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UK TV personality tells of difficulty going off Prozac


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She tried to quit but had to go back on because of withdrawal symptoms. Now she plans to taper carefully.

 

http://www.thesundaytimes.co.uk/sto/newsreview/features/article1260998.ece

 

Dreaming of a life outside Prozac prison

As debate rages over how to treat mental illness, a former CBeebies star tells Kathy Brewis of the torment of trying to escape her addiction

Kathy Brewis Published: 19 May 2013

 

Sarah-Jane Honeywell, 39, tucks her legs under herself and tells me why she wants to quit the drug she has been hooked on for 16 years. “I’m scared I’m just sleepwalking through life. I’m scared it’s not the true me. There is always a slight haze.”

 

When the latest version of the DSM (Diagnostic and Statistical Manual of Mental Disorders) — the psychiatrists’ bible — comes out on Wednesday, even more of us will be deemed suitable for treatment with Prozac and other psychiatric drugs, for an ever-widening range of “disorders” many of us would consider to be simply personality quirks or natural responses to life’s challenges — including shyness, toddler tantrums and bereavement.

 

The number of new diagnoses has stirred controversy on both sides of the Atlantic, as many people allege that the industry is in cahoots with pharmaceutical giants whose main motivation is in finding ever more “illnesses” to drive sales.

 

Prozac is booming. It was launched 25 years ago as a wonder drug for depression — quickly followed by other brands offering similar selective serotonin reuptake inhibitors (SSRIs). Since then the number of antidepressant prescriptions has been increasing by 5%-10% each year. Last year 47m were dished out in the UK.

 

Some users swear by Prozac. Others insist it has ruined their lives. It has been blamed for suicides and murders, with Eli Lilly, the manufacturer, forced to pay out millions in court cases and private settlements. Yet it is still doled out routinely.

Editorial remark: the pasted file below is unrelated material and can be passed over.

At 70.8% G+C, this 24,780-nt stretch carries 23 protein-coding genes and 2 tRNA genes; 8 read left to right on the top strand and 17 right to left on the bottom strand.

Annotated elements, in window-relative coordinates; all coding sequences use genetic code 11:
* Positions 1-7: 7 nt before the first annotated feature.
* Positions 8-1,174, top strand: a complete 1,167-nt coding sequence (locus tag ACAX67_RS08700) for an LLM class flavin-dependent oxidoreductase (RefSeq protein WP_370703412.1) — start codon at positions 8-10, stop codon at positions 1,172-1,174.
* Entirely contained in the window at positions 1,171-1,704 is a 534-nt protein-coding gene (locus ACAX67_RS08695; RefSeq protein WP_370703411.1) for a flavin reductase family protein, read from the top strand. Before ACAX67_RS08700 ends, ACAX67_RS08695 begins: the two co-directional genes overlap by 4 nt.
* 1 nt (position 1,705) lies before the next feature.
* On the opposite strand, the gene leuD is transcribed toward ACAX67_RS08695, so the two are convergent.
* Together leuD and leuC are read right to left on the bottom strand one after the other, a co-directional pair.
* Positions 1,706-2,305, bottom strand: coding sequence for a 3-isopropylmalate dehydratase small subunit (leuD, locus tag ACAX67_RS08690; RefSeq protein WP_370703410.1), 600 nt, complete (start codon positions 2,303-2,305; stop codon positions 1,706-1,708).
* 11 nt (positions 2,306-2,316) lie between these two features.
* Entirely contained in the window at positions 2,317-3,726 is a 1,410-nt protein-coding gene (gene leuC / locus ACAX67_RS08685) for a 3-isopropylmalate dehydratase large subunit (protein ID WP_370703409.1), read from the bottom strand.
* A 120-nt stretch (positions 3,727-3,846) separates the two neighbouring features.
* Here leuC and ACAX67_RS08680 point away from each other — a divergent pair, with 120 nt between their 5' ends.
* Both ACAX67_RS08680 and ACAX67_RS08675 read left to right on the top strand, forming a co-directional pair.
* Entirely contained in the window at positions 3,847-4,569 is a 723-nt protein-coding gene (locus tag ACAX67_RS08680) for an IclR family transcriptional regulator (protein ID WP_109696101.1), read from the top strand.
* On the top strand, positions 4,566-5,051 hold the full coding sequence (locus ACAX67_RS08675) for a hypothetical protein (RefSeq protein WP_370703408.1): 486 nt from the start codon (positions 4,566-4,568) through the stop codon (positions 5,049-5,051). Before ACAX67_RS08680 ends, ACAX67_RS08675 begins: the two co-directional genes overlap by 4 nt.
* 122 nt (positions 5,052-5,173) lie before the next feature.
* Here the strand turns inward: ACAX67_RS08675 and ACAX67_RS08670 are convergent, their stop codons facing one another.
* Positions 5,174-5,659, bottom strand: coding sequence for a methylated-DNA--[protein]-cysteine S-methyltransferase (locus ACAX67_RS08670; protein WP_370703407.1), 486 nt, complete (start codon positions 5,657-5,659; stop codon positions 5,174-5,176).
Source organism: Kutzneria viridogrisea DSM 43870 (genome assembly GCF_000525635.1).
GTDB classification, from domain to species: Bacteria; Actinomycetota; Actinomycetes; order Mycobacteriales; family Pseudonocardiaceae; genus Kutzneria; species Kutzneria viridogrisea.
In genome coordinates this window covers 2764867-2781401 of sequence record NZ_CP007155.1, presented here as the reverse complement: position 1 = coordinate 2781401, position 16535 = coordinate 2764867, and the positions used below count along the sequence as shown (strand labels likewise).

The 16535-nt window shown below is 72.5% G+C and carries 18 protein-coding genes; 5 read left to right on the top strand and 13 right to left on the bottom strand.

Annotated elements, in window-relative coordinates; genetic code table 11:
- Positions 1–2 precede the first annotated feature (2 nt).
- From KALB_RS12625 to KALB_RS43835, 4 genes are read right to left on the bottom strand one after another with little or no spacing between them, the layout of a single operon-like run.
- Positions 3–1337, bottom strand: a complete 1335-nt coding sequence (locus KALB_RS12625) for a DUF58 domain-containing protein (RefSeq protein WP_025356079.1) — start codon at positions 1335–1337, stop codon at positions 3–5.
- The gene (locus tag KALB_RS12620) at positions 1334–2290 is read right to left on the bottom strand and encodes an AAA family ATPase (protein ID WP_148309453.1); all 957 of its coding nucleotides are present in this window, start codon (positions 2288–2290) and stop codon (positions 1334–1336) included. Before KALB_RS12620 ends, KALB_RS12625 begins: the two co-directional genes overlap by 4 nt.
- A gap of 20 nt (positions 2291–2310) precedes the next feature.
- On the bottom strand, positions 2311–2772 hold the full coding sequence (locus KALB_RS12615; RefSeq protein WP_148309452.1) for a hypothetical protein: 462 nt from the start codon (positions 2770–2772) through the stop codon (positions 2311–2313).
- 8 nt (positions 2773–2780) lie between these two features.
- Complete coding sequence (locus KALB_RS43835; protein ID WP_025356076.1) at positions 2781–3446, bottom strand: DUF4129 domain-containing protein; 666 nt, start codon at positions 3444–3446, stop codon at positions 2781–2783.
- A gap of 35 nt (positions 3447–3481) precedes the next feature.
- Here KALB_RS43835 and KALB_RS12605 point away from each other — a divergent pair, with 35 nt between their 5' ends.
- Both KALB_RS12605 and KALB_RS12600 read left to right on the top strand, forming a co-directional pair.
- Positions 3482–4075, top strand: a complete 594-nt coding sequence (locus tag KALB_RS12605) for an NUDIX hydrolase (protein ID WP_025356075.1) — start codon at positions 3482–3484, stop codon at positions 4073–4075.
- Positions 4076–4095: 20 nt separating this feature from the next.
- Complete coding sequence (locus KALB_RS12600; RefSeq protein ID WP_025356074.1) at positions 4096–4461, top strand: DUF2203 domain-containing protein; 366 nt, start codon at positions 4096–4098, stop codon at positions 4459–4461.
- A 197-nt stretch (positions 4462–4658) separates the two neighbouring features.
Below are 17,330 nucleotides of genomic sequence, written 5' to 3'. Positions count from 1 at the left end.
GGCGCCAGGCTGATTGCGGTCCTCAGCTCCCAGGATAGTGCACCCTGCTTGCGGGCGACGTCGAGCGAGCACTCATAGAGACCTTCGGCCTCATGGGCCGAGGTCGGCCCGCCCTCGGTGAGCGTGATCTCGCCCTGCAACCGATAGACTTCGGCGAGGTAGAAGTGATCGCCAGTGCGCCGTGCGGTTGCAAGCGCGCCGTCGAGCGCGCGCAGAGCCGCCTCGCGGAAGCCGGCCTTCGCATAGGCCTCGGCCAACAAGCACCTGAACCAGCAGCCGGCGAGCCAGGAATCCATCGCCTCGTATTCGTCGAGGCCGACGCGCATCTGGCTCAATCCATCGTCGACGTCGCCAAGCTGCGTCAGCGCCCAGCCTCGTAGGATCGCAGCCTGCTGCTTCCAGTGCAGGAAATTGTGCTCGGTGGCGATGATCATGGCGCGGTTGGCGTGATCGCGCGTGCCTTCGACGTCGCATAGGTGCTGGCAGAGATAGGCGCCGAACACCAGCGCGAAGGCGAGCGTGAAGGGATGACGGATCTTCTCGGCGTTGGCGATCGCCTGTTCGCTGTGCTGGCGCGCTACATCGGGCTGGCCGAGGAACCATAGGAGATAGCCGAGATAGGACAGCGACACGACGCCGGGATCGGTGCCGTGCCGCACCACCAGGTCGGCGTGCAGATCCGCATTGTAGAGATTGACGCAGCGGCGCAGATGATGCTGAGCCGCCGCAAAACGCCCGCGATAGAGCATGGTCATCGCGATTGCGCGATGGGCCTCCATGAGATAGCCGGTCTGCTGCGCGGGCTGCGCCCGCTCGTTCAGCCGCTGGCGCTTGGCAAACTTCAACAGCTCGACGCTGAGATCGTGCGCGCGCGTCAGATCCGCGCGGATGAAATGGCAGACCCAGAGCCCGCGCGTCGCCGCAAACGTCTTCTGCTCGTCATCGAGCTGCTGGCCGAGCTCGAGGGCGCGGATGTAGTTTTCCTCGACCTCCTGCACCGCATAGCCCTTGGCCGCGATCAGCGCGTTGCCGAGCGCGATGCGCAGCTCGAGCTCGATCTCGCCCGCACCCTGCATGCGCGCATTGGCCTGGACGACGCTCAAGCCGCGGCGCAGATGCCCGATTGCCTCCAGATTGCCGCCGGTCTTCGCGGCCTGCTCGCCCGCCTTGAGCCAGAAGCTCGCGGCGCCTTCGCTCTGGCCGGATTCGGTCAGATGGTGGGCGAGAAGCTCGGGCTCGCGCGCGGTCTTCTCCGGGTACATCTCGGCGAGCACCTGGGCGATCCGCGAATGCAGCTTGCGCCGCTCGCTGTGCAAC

Antidepressants are also not solving the problem. The World Health Organisation predicts that by 2030 depression will be the leading cause of ill-health worldwide.

 

As a CBeebies presenter with cute bunches and rosy cheeks, Honeywell had a smile that looked more genuine than most. But she had secrets....Her blog, Punk on Prozac, reveals the horrors that ensued when she stopped taking it.

 

Officially, Prozac is not addictive. The Medicines and Healthcare products Regulatory Agency, the government body responsible for ensuring that medicines are safe, says that, although “certain antidepressants are recognised to cause withdrawal reactions on stopping treatment, there is no clear evidence that they are likely to be addictive”.

 

David Healy, psychiatrist and author of Let Them Eat Prozac, disagrees. “In lay person’s terms, if you can’t get off a drug, you’re hooked on it. You might not be a junkie, in the sense of mugging an old lady to fund your habit — but you don’t need to, you can get it from your GP. Significant numbers of people find it awfully hard to come off Prozac and, when they do, they endure very physical problems that can go on for years.”

 

Honeywell experienced grim physical withdrawal symptoms: nausea, vomiting, flu-like shivers, headaches. “I just felt really awful, pretty much straight away.” But then came the mental torture. “I started to feel like there was no hope. I’d never take my own life — I wouldn’t do that to my friends and family — but it was like I was being pulled down into a black hole.”